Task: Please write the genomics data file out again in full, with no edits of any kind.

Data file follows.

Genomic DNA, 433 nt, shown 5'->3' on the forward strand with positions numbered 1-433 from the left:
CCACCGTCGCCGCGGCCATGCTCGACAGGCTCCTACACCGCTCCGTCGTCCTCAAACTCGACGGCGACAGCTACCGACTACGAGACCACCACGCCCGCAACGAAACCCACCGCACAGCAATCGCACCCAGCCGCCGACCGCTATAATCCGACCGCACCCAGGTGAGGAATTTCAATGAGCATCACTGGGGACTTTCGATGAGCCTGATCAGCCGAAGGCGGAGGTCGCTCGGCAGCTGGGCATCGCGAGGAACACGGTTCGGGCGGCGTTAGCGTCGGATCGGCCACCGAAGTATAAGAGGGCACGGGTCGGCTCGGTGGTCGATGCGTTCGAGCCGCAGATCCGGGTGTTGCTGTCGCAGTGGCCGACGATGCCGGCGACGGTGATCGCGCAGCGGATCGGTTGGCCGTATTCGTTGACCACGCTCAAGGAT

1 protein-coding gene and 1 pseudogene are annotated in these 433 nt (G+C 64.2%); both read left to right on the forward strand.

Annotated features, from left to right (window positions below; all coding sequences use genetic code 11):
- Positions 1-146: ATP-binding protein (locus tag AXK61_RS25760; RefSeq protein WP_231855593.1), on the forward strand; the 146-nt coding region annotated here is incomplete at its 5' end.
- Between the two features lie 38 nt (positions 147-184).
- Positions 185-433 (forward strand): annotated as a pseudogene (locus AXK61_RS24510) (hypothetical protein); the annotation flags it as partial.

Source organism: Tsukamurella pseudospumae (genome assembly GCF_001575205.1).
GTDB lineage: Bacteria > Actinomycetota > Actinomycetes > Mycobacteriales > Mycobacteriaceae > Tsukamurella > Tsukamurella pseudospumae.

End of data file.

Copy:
Genomic DNA, 433 nt, shown 5'->3' on the forward strand with positions numbered 1-433 from the left:
CCACCGTCGCCGCGGCCATGCTCGACAGGCTCCTACACCGCTCCGTCGTCCTCAAACTCGACGGCGACAGCTACCGACTACGAGACCACCACGCCCGCAACGAAACCCACCGCACAGCAATCGCACCCAGCCGCCGACCGCTATAATCCGACCGCACCCAGGTGAGGAATTTCAATGAGCATCACTGGGGACTTTCGATGAGCCTGATCAGCCGAAGGCGGAGGTCGCTCGGCAGCTGGGCATCGCGAGGAACACGGTTCGGGCGGCGTTAGCGTCGGATCGGCCACCGAAGTATAAGAGGGCACGGGTCGGCTCGGTGGTCGATGCGTTCGAGCCGCAGATCCGGGTGTTGCTGTCGCAGTGGCCGACGATGCCGGCGACGGTGATCGCGCAGCGGATCGGTTGGCCGTATTCGTTGACCACGCTCAAGGAT

1 protein-coding gene and 1 pseudogene are annotated in these 433 nt (G+C 64.2%); both read left to right on the forward strand.

Annotated features, from left to right (window positions below; all coding sequences use genetic code 11):
- Positions 1-146: ATP-binding protein (locus tag AXK61_RS25760; RefSeq protein WP_231855593.1), on the forward strand; the 146-nt coding region annotated here is incomplete at its 5' end.
- Between the two features lie 38 nt (positions 147-184).
- Positions 185-433 (forward strand): annotated as a pseudogene (locus AXK61_RS24510) (hypothetical protein); the annotation flags it as partial.

Source organism: Tsukamurella pseudospumae (genome assembly GCF_001575205.1).
GTDB lineage: Bacteria > Actinomycetota > Actinomycetes > Mycobacteriales > Mycobacteriaceae > Tsukamurella > Tsukamurella pseudospumae.